23 Most welcome shift toward a coffee culture
Raw-food restaurants and superfoods fit for superstars and supermodels: this is the stuff that Los Angeles does best. What the City of Angels still struggles with, however, is coffee. Sure, you can get a fat-free, sugar-free, kick-free giant-sized number from Starbucks, but coffee of which Australians approve has remained something of an enigma in southern California. Enter Stumptown, the Portland-based roasters whose quality cup of joe until now could only be found in their home town, or outposts in Seattle and New York (with the occasional bottle of their cold brew available in the Ace Hotel, Palm Springs). Stumptown's new downtown Los Angeles roastery opens later in 2013. That means beans for the cafés of Hollywood, and just the ticket for Australians landing in La La Land and looking for a coffee hit.
24 All-in with a twist
Club Med, the famed all-inclusive vacation brand, is reinventing itself by offering a fresh and more dynamic take on holiday happiness. Instead of basic accommodation and notorious all-night parties, Club Med is now offering upscale, all-in deluxe resorts with an "informal chic" atmosphere. Its new Pragelato resort, close to Turin in northern Italy is located in the second-biggest ski resort in the Alps. Expect fine dining, a cosy trattoria, a complete spa and a kids' club where the GOs (gentils organisateurs, aka the hosts) speak several languages. New in 2013 is Belek on the Turkish Riviera, with a golf course and villas with private pools, followed by Guilin in China.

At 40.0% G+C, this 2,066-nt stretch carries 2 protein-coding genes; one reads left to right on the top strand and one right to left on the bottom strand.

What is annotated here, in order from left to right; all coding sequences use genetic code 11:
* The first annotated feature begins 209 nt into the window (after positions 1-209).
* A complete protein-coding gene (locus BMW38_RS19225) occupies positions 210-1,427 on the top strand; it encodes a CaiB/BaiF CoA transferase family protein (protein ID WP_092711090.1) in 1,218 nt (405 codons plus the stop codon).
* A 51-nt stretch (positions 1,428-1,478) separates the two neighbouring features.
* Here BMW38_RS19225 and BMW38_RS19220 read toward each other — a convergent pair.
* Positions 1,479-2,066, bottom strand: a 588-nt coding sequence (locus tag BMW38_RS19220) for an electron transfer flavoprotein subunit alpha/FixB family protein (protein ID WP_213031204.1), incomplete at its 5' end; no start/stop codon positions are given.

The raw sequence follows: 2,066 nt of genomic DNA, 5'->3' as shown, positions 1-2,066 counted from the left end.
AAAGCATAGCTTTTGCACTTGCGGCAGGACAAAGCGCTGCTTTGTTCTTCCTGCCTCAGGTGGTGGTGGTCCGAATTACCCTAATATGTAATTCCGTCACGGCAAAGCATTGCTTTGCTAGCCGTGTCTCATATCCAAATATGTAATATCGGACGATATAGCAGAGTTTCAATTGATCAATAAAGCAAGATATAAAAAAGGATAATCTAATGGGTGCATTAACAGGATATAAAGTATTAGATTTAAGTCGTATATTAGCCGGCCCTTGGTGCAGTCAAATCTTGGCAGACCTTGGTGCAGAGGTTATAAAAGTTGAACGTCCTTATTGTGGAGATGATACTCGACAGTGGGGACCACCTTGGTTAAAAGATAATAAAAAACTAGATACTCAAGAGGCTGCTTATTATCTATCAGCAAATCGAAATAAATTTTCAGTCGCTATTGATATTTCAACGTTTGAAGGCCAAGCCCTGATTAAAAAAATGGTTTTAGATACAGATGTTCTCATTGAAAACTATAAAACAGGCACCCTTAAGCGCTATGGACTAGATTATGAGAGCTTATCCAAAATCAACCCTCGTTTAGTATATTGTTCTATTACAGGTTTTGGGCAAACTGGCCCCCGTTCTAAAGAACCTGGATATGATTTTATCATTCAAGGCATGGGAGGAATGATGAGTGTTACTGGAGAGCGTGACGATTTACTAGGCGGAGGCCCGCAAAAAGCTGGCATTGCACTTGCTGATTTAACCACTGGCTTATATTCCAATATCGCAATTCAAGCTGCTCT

25 The future of retail
They call it Burberry World. In an impeccably restored Grade II-listed building on Regent Street, the British fashion house has rewritten the rules of retail for the 21st century. Tills are iPads, a bank of screens streams fashion shows, and the most techno-fabulous moment of all: change-room mirrors spring to life on entry. The mirrors, activated by radio-frequency identification tags embedded in some garments, stream catwalk footage and still shots of pieces about to be tried on, showing shoppers how great they can look. It's the new fashion frontier.
EDITED BY FRANCES HIBBARD AND PAT NOURSE WORDS MAX ALLEN, GEORGIE BEAN, GUY DIMOND, FIONA DONNELLY, SUE DYSON & ROGER MCSHANE, JULE EARLIE-LEVINE, AMY EGAN, GEORGE EPAMINONDAS, MICHAEL HARDEN, KENDALL HILL, MAYA KERTHYASA, FIONNUALA MCHUGH, SHANE MITCHELL, DEBBIE PAPPYN, EMMA SLOLEY, DAVID SLY, MAX VEENHUYZEN STYLING CLAIRE DELMAR AND ANNA VU